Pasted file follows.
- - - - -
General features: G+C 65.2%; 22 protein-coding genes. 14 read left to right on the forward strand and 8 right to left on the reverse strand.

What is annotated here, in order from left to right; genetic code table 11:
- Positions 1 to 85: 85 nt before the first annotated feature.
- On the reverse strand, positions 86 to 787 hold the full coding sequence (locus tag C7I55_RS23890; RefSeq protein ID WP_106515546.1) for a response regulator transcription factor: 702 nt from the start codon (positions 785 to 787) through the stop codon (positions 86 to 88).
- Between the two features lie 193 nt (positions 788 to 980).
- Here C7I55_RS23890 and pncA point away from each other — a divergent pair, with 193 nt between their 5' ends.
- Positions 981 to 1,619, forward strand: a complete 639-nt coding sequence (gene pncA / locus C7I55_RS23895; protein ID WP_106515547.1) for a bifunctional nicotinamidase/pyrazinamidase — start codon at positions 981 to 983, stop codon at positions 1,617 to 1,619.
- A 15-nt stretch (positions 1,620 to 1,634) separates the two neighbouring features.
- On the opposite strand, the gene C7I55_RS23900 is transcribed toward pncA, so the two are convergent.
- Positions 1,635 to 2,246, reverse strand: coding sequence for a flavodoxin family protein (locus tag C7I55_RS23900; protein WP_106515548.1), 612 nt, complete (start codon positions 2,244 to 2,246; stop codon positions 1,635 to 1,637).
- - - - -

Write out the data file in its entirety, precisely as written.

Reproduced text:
General features: G+C 65.2%; 22 protein-coding genes. 14 read left to right on the forward strand and 8 right to left on the reverse strand.

What is annotated here, in order from left to right; genetic code table 11:
- Positions 1 to 85: 85 nt before the first annotated feature.
- On the reverse strand, positions 86 to 787 hold the full coding sequence (locus tag C7I55_RS23890; RefSeq protein ID WP_106515546.1) for a response regulator transcription factor: 702 nt from the start codon (positions 785 to 787) through the stop codon (positions 86 to 88).
- Between the two features lie 193 nt (positions 788 to 980).
- Here C7I55_RS23890 and pncA point away from each other — a divergent pair, with 193 nt between their 5' ends.
- Positions 981 to 1,619, forward strand: a complete 639-nt coding sequence (gene pncA / locus C7I55_RS23895; protein ID WP_106515547.1) for a bifunctional nicotinamidase/pyrazinamidase — start codon at positions 981 to 983, stop codon at positions 1,617 to 1,619.
- A 15-nt stretch (positions 1,620 to 1,634) separates the two neighbouring features.
- On the opposite strand, the gene C7I55_RS23900 is transcribed toward pncA, so the two are convergent.
- Positions 1,635 to 2,246, reverse strand: coding sequence for a flavodoxin family protein (locus tag C7I55_RS23900; protein WP_106515548.1), 612 nt, complete (start codon positions 2,244 to 2,246; stop codon positions 1,635 to 1,637).